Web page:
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A Lucky Point

Although the penalty decision that might have sent the Socceroos home a defeated side was dreadful, conceding a soft, straightforward goal at that point always looked likely, as the Socceroos tired to a man.

In short, Pim Verbeek and his men dodged a bullet. Ultimately, the result is an acceptable and even a good one – but there must be some questions over Verbeek’s tactics and substitutions (or lack thereof).

To start with the positives: Australia looked very comfortable in the opening half-hour, holding onto the ball neatly in midfield and at the back. Yet there was clearly going to be very little penetration, with David Carney and Luke Wilkshire rarely getting forward to good effect and Jason Culina, the supposed playmaker, preferring to drop deep and play square balls.

And Mark Bresciano as striker? It was very strange. After the early injury to Archie Thompson, Mark Bridge was the obvious man to take his place. Yet it was Brett Holman, a second striker, who filled the breach. Thus giving the Socceroos no options out wide, no-one to hold the ball up at the point, and no-one to break through the midfield.

Perhaps it was a canny strategy in the sapping conditions, but it gave the Chinese the chance to take the initiative…a chance which they strangely spurned.

Instead, the Chinese were putting their faith in a simple tactic which worked surprisingly often – the long ball into the wide channels, in between the outside members of the back three and the wing-backs, to connect with a diagonal run from one of the forwards. Michael Beauchamp had particular trouble early on against Zhu Ting, while even the slower Han Peng occasionally got the drop on the Australian backline.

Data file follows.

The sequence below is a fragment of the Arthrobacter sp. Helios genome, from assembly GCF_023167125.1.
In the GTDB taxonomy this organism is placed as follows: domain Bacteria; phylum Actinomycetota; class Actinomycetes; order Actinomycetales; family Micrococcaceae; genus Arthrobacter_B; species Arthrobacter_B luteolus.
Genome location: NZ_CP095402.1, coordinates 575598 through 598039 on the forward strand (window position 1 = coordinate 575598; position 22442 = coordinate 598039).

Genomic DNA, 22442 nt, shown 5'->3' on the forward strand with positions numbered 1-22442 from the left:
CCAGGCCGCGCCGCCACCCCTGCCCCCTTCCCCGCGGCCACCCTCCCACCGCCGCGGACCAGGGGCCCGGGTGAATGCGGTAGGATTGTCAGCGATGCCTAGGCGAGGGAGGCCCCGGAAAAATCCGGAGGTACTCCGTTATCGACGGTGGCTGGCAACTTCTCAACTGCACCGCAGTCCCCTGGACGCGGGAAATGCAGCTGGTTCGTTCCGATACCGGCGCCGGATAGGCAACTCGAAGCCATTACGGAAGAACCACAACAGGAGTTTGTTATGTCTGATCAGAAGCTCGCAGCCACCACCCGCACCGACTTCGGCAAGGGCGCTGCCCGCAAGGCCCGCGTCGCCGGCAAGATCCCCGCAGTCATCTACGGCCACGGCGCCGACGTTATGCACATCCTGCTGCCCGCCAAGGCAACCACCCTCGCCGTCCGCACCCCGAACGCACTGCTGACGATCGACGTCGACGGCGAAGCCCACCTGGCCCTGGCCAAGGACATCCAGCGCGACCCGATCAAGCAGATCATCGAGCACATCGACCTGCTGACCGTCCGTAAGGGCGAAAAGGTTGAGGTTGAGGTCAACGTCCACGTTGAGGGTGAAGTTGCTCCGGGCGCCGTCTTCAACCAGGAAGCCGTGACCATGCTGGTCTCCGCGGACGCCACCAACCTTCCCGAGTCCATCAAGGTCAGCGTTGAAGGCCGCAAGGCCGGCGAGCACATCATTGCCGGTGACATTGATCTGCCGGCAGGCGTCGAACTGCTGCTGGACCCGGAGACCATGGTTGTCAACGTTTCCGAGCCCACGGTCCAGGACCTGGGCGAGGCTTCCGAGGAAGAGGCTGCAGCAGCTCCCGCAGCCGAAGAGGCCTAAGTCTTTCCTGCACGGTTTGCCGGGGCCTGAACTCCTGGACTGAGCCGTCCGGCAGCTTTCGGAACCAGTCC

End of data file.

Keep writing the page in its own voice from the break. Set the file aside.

The defensive instincts of both Carney and Wilkshire are not perfect, and Verbeek was somewhat lucky that Beauchamp improved as the game progressed, and that Jade North did a superb job on the other side.

In the second half, the Socceroos became distinctly ragged, and they were frankly crying out for a substitution. Bresciano was the first to tire (as against Qatar), but even Vince Grella and Carl Valeri were looking vulnerable as the half wore on. Verbeek’s decision to leave his starting line-up, plus Holman, to gasp to the finish line was questionable at best.

Vladimir Petrovic, by contrast, introduced Qu Bo up front in the final minutes…and the experienced striker, full of legs, caused the Australian back three no end of trouble. Again, the penalty decision was incorrect, but it wouldn’t have been a surprise had the Chinese nicked a goal at the close.

A final comment on the refereeing: appalling. Sun Jihai should undoubtedly have seen red for that horrific tackle on Luke Wilkshire; that he did not even receive a yellow was simply a disgrace.

Written by Mike Salter

Read more of his thoughts at The Football Tragic

Written by
Real Football

Published on March 30, 2008

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